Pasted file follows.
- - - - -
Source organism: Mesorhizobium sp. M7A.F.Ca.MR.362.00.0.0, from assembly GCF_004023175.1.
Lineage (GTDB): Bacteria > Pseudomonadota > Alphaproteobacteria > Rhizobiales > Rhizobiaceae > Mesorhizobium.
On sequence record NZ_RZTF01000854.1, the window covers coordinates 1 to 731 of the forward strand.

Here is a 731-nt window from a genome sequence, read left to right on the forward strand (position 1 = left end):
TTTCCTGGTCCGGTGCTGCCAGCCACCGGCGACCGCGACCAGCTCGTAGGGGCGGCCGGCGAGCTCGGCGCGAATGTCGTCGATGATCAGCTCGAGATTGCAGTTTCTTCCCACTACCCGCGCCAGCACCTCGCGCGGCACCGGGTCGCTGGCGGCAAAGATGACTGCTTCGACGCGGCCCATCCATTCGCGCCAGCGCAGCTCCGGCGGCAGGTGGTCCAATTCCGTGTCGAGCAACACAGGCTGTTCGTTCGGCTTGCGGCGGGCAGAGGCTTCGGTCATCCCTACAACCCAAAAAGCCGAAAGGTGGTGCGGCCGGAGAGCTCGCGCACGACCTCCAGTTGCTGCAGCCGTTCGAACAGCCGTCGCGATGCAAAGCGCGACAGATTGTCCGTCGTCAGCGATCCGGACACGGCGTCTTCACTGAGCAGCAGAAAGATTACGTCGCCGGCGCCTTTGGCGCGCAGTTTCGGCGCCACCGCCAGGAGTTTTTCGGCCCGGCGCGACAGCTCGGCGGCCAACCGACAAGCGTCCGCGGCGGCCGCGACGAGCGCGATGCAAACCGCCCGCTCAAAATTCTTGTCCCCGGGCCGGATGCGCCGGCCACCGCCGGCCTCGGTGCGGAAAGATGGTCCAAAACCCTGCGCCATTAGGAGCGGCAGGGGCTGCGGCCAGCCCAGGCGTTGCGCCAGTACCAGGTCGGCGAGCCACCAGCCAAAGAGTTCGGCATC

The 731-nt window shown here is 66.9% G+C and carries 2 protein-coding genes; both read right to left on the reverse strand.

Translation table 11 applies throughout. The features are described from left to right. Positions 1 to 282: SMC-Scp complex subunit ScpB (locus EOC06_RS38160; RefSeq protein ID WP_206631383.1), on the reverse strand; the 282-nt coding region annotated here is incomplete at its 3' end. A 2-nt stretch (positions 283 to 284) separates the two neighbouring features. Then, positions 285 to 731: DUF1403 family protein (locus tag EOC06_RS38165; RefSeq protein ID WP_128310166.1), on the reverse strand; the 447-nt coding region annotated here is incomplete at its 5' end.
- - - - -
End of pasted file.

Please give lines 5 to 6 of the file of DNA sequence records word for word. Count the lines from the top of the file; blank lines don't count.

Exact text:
TTTCCTGGTCCGGTGCTGCCAGCCACCGGCGACCGCGACCAGCTCGTAGGGGCGGCCGGCGAGCTCGGCGCGAATGTCGTCGATGATCAGCTCGAGATTGCAGTTTCTTCCCACTACCCGCGCCAGCACCTCGCGCGGCACCGGGTCGCTGGCGGCAAAGATGACTGCTTCGACGCGGCCCATCCATTCGCGCCAGCGCAGCTCCGGCGGCAGGTGGTCCAATTCCGTGTCGAGCAACACAGGCTGTTCGTTCGGCTTGCGGCGGGCAGAGGCTTCGGTCATCCCTACAACCCAAAAAGCCGAAAGGTGGTGCGGCCGGAGAGCTCGCGCACGACCTCCAGTTGCTGCAGCCGTTCGAACAGCCGTCGCGATGCAAAGCGCGACAGATTGTCCGTCGTCAGCGATCCGGACACGGCGTCTTCACTGAGCAGCAGAAAGATTACGTCGCCGGCGCCTTTGGCGCGCAGTTTCGGCGCCACCGCCAGGAGTTTTTCGGCCCGGCGCGACAGCTCGGCGGCCAACCGACAAGCGTCCGCGGCGGCCGCGACGAGCGCGATGCAAACCGCCCGCTCAAAATTCTTGTCCCCGGGCCGGATGCGCCGGCCACCGCCGGCCTCGGTGCGGAAAGATGGTCCAAAACCCTGCGCCATTAGGAGCGGCAGGGGCTGCGGCCAGCCCAGGCGTTGCGCCAGTACCAGGTCGGCGAGCCACCAGCCAAAGAGTTCGGCATC

The 731-nt window shown here is 66.9% G+C and carries 2 protein-coding genes; both read right to left on the reverse strand.